The wait is (almost) over. Two years after Facebook acquired the company in an all-cash, $2 billion transaction, the world waited the arrival of Oculus Rift. On the first day of CES (January 6, 2016) at 8AM Pacific, Oculus opened pre-orders for the Rift Virtual Reality headset.
Unlike the DK1 and DK2 editions, the consumer version of Rift will not cost $349. Instead, Rift will retail/e-tail for $250 more, i.e. $599, with the price including the Xbox One wireless controller and the hard shell plastic ‘suitcase’ which Oculus used to ship the original Development Kit 1. Naturally, the design and typing will be updated to fit all the legal requirements of a production design.
The package will not include the Oculus Touch controllers, which are expected to ship in the second half of 2016 (hence the reason for Xbox One controller). On the software side, there are two confirmed titles: a space shooter opera EVE: Valkyrie and a platformer Lucky’s Tale. From day one, you should be able to play not just these two, but also games such as Adrift (sci-fi), Chronos (RPG Chronos), Darknet, Dead Secret, Edge of Nowhere (horror adventure), Project CARS (racing simulation ) and many more.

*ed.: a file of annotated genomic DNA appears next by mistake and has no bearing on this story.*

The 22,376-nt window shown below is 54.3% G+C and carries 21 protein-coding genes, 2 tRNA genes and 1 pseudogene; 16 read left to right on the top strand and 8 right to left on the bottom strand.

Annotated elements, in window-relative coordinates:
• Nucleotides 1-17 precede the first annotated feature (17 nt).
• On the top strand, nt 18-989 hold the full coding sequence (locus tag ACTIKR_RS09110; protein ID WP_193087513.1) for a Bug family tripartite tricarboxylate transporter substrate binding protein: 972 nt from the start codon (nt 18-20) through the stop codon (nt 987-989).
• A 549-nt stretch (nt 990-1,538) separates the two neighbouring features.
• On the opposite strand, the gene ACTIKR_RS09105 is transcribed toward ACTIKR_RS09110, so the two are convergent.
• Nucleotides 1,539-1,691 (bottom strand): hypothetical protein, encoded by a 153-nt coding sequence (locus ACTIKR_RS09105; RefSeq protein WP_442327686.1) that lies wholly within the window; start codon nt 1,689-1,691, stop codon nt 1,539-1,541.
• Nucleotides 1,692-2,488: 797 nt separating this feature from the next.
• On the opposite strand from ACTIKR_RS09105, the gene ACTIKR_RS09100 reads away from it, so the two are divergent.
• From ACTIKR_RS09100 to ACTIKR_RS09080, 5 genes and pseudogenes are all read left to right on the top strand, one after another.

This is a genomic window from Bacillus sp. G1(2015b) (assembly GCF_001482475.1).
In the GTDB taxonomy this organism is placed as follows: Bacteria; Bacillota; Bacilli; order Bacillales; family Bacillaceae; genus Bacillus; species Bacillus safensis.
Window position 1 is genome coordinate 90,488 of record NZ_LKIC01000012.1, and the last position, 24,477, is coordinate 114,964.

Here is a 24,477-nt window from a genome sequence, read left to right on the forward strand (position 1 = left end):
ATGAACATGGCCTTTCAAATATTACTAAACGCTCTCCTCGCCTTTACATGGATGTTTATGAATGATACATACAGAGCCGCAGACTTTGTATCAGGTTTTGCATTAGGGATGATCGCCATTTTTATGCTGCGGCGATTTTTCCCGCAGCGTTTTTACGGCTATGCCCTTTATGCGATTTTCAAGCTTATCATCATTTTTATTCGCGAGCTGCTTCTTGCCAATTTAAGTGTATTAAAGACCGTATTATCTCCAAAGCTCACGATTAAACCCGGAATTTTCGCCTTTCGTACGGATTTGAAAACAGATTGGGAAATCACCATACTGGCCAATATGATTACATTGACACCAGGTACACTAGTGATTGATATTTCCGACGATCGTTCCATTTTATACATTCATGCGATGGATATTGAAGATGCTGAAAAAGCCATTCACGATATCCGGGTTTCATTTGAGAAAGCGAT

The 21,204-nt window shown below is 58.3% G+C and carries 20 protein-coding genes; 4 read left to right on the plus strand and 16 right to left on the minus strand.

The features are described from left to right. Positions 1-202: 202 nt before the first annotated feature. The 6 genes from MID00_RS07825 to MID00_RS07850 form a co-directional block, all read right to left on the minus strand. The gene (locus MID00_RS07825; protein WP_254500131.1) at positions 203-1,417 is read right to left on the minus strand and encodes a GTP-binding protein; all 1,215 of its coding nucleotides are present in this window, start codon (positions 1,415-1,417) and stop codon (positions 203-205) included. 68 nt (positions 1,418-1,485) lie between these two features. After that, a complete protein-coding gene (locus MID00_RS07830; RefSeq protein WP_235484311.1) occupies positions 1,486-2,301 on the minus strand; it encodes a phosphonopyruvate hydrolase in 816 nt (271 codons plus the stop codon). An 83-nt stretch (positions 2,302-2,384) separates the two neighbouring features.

Furthermore, Microsoft is working on bringing its whole Xbox One catalog to Rift, through its Xbox Live service on a PC. You should be able to stream games from Xbox One to the PC where Rift VR headset is installed, and there are some games planning to have VR support from the launch date – such as Forza Motorsport 6.
Still, the authors of this lines is looking forward to the final consumer version of Rift (DK2 still has too low of a resolution for me to fully enjoy), and playing in the post-apocalyptic word of Fallout 4. Fallout 4, and many other games are playable through VorpX, middleware that wraps a DirectX game into VR. VorpX is currently in version 0.9, and we have a feeling 1.0 is going to come out when Oculus starts shipping those pre-orders (as early as next month – February 2016).